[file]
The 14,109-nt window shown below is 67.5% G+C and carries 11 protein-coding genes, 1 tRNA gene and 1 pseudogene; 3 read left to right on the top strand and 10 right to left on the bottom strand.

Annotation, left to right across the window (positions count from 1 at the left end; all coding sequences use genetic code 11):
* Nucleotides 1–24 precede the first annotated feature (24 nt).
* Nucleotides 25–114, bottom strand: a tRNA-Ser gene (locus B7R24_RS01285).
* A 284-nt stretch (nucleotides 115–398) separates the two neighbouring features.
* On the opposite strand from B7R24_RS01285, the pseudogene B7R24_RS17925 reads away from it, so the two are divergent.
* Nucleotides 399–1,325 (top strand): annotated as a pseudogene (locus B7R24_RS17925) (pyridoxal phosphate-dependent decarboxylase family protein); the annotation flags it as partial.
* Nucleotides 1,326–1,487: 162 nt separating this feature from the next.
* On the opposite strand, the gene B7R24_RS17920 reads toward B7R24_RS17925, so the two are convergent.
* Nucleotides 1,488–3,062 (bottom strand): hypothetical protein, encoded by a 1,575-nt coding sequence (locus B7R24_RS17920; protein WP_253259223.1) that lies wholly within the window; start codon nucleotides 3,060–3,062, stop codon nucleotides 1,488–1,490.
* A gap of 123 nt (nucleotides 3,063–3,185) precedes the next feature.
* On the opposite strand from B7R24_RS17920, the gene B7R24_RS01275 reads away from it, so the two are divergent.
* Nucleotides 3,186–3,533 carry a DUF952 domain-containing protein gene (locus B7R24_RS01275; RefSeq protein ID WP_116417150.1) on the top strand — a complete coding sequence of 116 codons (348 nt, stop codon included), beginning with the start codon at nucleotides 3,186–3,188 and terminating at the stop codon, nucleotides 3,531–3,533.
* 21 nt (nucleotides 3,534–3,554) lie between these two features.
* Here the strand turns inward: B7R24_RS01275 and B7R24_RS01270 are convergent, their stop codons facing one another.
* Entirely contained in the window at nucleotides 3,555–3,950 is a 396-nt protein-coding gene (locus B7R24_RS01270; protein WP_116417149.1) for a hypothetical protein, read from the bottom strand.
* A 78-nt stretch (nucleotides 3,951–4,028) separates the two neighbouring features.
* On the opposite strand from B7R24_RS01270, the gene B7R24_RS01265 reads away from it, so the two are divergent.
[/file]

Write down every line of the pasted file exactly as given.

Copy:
The 14,109-nt window shown below is 67.5% G+C and carries 11 protein-coding genes, 1 tRNA gene and 1 pseudogene; 3 read left to right on the top strand and 10 right to left on the bottom strand.

Annotation, left to right across the window (positions count from 1 at the left end; all coding sequences use genetic code 11):
* Nucleotides 1–24 precede the first annotated feature (24 nt).
* Nucleotides 25–114, bottom strand: a tRNA-Ser gene (locus B7R24_RS01285).
* A 284-nt stretch (nucleotides 115–398) separates the two neighbouring features.
* On the opposite strand from B7R24_RS01285, the pseudogene B7R24_RS17925 reads away from it, so the two are divergent.
* Nucleotides 399–1,325 (top strand): annotated as a pseudogene (locus B7R24_RS17925) (pyridoxal phosphate-dependent decarboxylase family protein); the annotation flags it as partial.
* Nucleotides 1,326–1,487: 162 nt separating this feature from the next.
* On the opposite strand, the gene B7R24_RS17920 reads toward B7R24_RS17925, so the two are convergent.
* Nucleotides 1,488–3,062 (bottom strand): hypothetical protein, encoded by a 1,575-nt coding sequence (locus B7R24_RS17920; protein WP_253259223.1) that lies wholly within the window; start codon nucleotides 3,060–3,062, stop codon nucleotides 1,488–1,490.
* A gap of 123 nt (nucleotides 3,063–3,185) precedes the next feature.
* On the opposite strand from B7R24_RS17920, the gene B7R24_RS01275 reads away from it, so the two are divergent.
* Nucleotides 3,186–3,533 carry a DUF952 domain-containing protein gene (locus B7R24_RS01275; RefSeq protein ID WP_116417150.1) on the top strand — a complete coding sequence of 116 codons (348 nt, stop codon included), beginning with the start codon at nucleotides 3,186–3,188 and terminating at the stop codon, nucleotides 3,531–3,533.
* 21 nt (nucleotides 3,534–3,554) lie between these two features.
* Here the strand turns inward: B7R24_RS01275 and B7R24_RS01270 are convergent, their stop codons facing one another.
* Entirely contained in the window at nucleotides 3,555–3,950 is a 396-nt protein-coding gene (locus B7R24_RS01270; protein WP_116417149.1) for a hypothetical protein, read from the bottom strand.
* A 78-nt stretch (nucleotides 3,951–4,028) separates the two neighbouring features.
* On the opposite strand from B7R24_RS01270, the gene B7R24_RS01265 reads away from it, so the two are divergent.